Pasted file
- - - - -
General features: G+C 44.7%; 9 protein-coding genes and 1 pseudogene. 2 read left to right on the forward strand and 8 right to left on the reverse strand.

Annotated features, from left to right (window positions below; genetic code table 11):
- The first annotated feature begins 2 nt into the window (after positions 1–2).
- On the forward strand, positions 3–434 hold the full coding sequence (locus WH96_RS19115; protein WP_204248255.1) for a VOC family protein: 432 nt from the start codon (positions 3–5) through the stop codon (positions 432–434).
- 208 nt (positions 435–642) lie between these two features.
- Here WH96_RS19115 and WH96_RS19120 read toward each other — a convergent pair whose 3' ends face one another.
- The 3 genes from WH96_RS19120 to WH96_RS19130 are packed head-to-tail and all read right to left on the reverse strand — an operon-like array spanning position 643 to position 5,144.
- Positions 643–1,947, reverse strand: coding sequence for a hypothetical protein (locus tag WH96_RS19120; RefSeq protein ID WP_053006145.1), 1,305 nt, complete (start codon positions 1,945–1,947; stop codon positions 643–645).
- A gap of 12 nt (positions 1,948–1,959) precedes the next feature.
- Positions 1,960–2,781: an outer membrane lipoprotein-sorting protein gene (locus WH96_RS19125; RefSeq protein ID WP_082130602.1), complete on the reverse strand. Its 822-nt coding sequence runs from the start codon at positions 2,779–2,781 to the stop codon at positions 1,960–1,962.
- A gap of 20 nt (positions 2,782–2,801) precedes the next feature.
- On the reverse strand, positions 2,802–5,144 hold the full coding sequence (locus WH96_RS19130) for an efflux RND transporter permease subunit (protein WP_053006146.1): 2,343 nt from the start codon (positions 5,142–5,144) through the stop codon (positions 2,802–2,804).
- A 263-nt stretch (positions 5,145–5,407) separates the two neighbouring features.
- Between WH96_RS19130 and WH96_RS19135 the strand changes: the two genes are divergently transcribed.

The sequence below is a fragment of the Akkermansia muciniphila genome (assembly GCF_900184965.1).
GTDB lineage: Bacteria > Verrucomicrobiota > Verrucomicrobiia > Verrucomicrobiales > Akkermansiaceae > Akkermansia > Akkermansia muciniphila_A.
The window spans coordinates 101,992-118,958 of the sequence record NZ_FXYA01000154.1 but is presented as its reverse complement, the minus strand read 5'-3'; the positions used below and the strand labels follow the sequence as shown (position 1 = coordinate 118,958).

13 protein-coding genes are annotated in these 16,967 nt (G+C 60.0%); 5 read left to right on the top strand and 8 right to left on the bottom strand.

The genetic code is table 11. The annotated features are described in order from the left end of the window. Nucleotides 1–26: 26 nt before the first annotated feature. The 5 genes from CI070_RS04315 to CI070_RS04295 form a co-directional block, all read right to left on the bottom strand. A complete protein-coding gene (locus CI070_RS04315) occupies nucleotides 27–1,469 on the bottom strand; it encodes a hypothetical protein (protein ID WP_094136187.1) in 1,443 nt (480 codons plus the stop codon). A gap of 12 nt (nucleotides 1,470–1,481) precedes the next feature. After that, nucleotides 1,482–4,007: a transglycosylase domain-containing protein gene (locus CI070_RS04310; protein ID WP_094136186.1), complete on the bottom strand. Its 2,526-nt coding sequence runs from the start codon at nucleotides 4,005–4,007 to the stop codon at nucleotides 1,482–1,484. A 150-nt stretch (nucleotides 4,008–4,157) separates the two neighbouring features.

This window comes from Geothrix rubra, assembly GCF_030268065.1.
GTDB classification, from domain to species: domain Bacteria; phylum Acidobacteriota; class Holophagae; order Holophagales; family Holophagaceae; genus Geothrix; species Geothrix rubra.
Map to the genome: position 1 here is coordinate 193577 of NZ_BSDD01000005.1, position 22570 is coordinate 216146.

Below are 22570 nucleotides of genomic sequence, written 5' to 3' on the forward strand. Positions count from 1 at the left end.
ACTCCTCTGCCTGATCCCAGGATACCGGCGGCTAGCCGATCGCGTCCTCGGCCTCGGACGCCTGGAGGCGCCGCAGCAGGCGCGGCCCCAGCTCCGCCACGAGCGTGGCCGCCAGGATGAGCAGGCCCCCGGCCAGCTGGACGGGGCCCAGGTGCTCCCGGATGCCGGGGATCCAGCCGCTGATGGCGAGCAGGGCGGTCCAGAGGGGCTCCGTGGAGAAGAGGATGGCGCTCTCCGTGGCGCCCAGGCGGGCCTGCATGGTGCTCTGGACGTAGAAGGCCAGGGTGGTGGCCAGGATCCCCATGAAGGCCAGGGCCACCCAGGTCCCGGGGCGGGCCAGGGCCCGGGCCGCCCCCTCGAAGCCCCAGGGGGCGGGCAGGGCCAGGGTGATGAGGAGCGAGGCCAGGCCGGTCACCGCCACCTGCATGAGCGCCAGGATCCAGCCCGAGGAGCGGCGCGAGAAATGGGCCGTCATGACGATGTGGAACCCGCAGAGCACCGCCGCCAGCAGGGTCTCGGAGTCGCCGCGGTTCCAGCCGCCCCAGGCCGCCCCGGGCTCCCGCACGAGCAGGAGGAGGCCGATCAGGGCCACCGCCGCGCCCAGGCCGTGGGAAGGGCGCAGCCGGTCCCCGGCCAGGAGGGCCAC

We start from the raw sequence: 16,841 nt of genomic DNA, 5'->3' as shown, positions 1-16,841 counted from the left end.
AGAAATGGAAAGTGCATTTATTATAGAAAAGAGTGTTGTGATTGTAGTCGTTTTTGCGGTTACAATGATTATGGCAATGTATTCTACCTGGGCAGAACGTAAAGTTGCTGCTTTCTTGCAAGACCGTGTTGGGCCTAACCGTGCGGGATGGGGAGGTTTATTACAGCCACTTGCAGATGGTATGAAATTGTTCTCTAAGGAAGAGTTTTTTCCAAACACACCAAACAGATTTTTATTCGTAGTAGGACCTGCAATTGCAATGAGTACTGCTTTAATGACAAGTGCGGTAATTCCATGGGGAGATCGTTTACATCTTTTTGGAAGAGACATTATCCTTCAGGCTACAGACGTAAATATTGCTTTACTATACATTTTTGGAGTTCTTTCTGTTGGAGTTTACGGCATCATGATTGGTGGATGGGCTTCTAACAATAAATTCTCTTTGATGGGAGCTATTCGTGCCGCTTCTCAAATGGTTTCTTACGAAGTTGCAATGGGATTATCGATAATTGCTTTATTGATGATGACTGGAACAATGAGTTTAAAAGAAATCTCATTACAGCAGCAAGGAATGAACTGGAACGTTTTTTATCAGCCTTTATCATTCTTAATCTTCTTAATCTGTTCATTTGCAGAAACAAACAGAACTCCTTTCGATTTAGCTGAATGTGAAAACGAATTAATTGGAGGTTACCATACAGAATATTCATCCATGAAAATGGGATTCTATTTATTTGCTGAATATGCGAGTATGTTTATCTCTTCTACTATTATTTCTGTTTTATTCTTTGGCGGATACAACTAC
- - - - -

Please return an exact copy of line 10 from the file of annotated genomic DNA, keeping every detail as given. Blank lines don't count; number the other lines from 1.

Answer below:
- Positions 1,960–2,781: an outer membrane lipoprotein-sorting protein gene (locus WH96_RS19125; RefSeq protein ID WP_082130602.1), complete on the reverse strand. Its 822-nt coding sequence runs from the start codon at positions 2,779–2,781 to the stop codon at positions 1,960–1,962.